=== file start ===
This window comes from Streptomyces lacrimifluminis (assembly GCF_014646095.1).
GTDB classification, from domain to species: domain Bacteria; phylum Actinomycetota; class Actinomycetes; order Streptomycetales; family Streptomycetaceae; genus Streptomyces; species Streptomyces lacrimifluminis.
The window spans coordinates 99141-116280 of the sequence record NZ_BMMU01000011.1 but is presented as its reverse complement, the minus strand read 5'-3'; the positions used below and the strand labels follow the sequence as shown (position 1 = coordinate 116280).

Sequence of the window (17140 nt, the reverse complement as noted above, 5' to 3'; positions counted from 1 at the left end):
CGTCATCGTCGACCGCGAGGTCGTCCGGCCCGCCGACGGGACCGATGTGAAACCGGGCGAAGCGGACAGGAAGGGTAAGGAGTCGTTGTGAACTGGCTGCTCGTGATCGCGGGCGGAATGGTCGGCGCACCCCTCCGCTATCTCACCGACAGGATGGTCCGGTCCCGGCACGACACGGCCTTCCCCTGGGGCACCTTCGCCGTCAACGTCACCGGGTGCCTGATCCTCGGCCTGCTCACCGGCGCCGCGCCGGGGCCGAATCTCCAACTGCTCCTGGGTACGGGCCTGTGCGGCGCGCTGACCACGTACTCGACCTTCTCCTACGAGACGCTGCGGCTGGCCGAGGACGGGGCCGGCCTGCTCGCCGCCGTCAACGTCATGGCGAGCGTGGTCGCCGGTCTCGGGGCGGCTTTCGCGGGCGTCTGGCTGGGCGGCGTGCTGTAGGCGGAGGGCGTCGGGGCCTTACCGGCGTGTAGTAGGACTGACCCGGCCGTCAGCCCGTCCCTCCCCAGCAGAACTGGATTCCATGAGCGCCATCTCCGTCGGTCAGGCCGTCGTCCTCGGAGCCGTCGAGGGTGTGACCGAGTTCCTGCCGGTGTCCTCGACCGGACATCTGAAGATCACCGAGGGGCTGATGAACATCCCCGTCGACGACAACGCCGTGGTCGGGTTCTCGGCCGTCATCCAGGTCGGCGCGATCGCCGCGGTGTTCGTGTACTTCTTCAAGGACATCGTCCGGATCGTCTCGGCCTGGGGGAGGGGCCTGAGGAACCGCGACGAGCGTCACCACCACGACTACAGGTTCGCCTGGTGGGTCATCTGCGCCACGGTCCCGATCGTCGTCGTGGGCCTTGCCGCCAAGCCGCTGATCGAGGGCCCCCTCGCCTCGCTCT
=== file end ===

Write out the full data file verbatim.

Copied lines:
This window comes from Streptomyces lacrimifluminis (assembly GCF_014646095.1).
GTDB classification, from domain to species: domain Bacteria; phylum Actinomycetota; class Actinomycetes; order Streptomycetales; family Streptomycetaceae; genus Streptomyces; species Streptomyces lacrimifluminis.
The window spans coordinates 99141-116280 of the sequence record NZ_BMMU01000011.1 but is presented as its reverse complement, the minus strand read 5'-3'; the positions used below and the strand labels follow the sequence as shown (position 1 = coordinate 116280).

Sequence of the window (17140 nt, the reverse complement as noted above, 5' to 3'; positions counted from 1 at the left end):
CGTCATCGTCGACCGCGAGGTCGTCCGGCCCGCCGACGGGACCGATGTGAAACCGGGCGAAGCGGACAGGAAGGGTAAGGAGTCGTTGTGAACTGGCTGCTCGTGATCGCGGGCGGAATGGTCGGCGCACCCCTCCGCTATCTCACCGACAGGATGGTCCGGTCCCGGCACGACACGGCCTTCCCCTGGGGCACCTTCGCCGTCAACGTCACCGGGTGCCTGATCCTCGGCCTGCTCACCGGCGCCGCGCCGGGGCCGAATCTCCAACTGCTCCTGGGTACGGGCCTGTGCGGCGCGCTGACCACGTACTCGACCTTCTCCTACGAGACGCTGCGGCTGGCCGAGGACGGGGCCGGCCTGCTCGCCGCCGTCAACGTCATGGCGAGCGTGGTCGCCGGTCTCGGGGCGGCTTTCGCGGGCGTCTGGCTGGGCGGCGTGCTGTAGGCGGAGGGCGTCGGGGCCTTACCGGCGTGTAGTAGGACTGACCCGGCCGTCAGCCCGTCCCTCCCCAGCAGAACTGGATTCCATGAGCGCCATCTCCGTCGGTCAGGCCGTCGTCCTCGGAGCCGTCGAGGGTGTGACCGAGTTCCTGCCGGTGTCCTCGACCGGACATCTGAAGATCACCGAGGGGCTGATGAACATCCCCGTCGACGACAACGCCGTGGTCGGGTTCTCGGCCGTCATCCAGGTCGGCGCGATCGCCGCGGTGTTCGTGTACTTCTTCAAGGACATCGTCCGGATCGTCTCGGCCTGGGGGAGGGGCCTGAGGAACCGCGACGAGCGTCACCACCACGACTACAGGTTCGCCTGGTGGGTCATCTGCGCCACGGTCCCGATCGTCGTCGTGGGCCTTGCCGCCAAGCCGCTGATCGAGGGCCCCCTCGCCTCGCTCT